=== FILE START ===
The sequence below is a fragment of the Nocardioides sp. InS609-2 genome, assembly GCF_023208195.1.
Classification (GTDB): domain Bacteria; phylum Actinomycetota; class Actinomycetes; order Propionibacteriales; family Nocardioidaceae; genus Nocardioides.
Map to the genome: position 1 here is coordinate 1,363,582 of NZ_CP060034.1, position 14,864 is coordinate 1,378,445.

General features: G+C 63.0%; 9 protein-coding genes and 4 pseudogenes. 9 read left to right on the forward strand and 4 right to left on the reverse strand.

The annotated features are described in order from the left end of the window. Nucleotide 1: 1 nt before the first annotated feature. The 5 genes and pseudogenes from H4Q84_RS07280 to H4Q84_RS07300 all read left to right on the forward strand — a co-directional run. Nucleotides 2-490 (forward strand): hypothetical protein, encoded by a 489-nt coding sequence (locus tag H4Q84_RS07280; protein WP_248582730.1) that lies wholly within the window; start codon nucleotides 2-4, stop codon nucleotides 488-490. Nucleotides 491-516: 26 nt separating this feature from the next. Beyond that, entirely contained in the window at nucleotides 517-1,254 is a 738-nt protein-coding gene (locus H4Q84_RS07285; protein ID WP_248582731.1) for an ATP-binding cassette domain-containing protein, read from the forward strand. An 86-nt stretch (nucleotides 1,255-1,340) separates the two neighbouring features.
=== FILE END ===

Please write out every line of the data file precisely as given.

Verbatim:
The sequence below is a fragment of the Nocardioides sp. InS609-2 genome, assembly GCF_023208195.1.
Classification (GTDB): domain Bacteria; phylum Actinomycetota; class Actinomycetes; order Propionibacteriales; family Nocardioidaceae; genus Nocardioides.
Map to the genome: position 1 here is coordinate 1,363,582 of NZ_CP060034.1, position 14,864 is coordinate 1,378,445.

General features: G+C 63.0%; 9 protein-coding genes and 4 pseudogenes. 9 read left to right on the forward strand and 4 right to left on the reverse strand.

The annotated features are described in order from the left end of the window. Nucleotide 1: 1 nt before the first annotated feature. The 5 genes and pseudogenes from H4Q84_RS07280 to H4Q84_RS07300 all read left to right on the forward strand — a co-directional run. Nucleotides 2-490 (forward strand): hypothetical protein, encoded by a 489-nt coding sequence (locus tag H4Q84_RS07280; protein WP_248582730.1) that lies wholly within the window; start codon nucleotides 2-4, stop codon nucleotides 488-490. Nucleotides 491-516: 26 nt separating this feature from the next. Beyond that, entirely contained in the window at nucleotides 517-1,254 is a 738-nt protein-coding gene (locus H4Q84_RS07285; protein ID WP_248582731.1) for an ATP-binding cassette domain-containing protein, read from the forward strand. An 86-nt stretch (nucleotides 1,255-1,340) separates the two neighbouring features.